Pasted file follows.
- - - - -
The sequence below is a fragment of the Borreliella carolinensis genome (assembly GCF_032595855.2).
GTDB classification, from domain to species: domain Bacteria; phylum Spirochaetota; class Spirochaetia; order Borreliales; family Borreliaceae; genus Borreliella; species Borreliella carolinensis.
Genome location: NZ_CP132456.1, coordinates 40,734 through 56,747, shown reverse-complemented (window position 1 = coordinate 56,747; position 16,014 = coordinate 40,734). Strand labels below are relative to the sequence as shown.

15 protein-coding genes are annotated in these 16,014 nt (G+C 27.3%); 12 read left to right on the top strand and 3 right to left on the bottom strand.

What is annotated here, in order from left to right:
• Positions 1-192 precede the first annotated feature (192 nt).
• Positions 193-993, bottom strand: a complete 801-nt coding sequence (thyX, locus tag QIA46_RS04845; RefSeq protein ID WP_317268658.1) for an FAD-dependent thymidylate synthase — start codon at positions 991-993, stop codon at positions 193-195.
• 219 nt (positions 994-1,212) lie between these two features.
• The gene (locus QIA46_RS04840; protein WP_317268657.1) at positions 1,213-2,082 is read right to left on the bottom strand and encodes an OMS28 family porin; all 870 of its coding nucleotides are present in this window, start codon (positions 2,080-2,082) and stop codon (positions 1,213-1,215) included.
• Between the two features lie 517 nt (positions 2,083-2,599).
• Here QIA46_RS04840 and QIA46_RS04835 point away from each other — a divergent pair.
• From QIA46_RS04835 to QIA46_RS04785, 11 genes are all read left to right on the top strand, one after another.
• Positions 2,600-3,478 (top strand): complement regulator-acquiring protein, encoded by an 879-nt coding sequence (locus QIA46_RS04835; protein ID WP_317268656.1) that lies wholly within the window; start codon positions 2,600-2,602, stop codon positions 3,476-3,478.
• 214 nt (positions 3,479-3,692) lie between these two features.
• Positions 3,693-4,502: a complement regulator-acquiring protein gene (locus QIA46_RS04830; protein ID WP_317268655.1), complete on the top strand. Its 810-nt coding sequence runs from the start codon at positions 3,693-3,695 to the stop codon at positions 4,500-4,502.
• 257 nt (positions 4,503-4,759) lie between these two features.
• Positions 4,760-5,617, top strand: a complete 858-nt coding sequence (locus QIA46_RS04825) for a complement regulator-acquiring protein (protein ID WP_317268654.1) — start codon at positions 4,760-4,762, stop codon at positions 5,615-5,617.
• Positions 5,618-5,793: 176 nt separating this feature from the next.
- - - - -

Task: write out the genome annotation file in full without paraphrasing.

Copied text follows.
The sequence below is a fragment of the Borreliella carolinensis genome (assembly GCF_032595855.2).
GTDB classification, from domain to species: domain Bacteria; phylum Spirochaetota; class Spirochaetia; order Borreliales; family Borreliaceae; genus Borreliella; species Borreliella carolinensis.
Genome location: NZ_CP132456.1, coordinates 40,734 through 56,747, shown reverse-complemented (window position 1 = coordinate 56,747; position 16,014 = coordinate 40,734). Strand labels below are relative to the sequence as shown.

15 protein-coding genes are annotated in these 16,014 nt (G+C 27.3%); 12 read left to right on the top strand and 3 right to left on the bottom strand.

What is annotated here, in order from left to right:
• Positions 1-192 precede the first annotated feature (192 nt).
• Positions 193-993, bottom strand: a complete 801-nt coding sequence (thyX, locus tag QIA46_RS04845; RefSeq protein ID WP_317268658.1) for an FAD-dependent thymidylate synthase — start codon at positions 991-993, stop codon at positions 193-195.
• 219 nt (positions 994-1,212) lie between these two features.
• The gene (locus QIA46_RS04840; protein WP_317268657.1) at positions 1,213-2,082 is read right to left on the bottom strand and encodes an OMS28 family porin; all 870 of its coding nucleotides are present in this window, start codon (positions 2,080-2,082) and stop codon (positions 1,213-1,215) included.
• Between the two features lie 517 nt (positions 2,083-2,599).
• Here QIA46_RS04840 and QIA46_RS04835 point away from each other — a divergent pair.
• From QIA46_RS04835 to QIA46_RS04785, 11 genes are all read left to right on the top strand, one after another.
• Positions 2,600-3,478 (top strand): complement regulator-acquiring protein, encoded by an 879-nt coding sequence (locus QIA46_RS04835; protein ID WP_317268656.1) that lies wholly within the window; start codon positions 2,600-2,602, stop codon positions 3,476-3,478.
• 214 nt (positions 3,479-3,692) lie between these two features.
• Positions 3,693-4,502: a complement regulator-acquiring protein gene (locus QIA46_RS04830; protein ID WP_317268655.1), complete on the top strand. Its 810-nt coding sequence runs from the start codon at positions 3,693-3,695 to the stop codon at positions 4,500-4,502.
• 257 nt (positions 4,503-4,759) lie between these two features.
• Positions 4,760-5,617, top strand: a complete 858-nt coding sequence (locus QIA46_RS04825) for a complement regulator-acquiring protein (protein ID WP_317268654.1) — start codon at positions 4,760-4,762, stop codon at positions 5,615-5,617.
• Positions 5,618-5,793: 176 nt separating this feature from the next.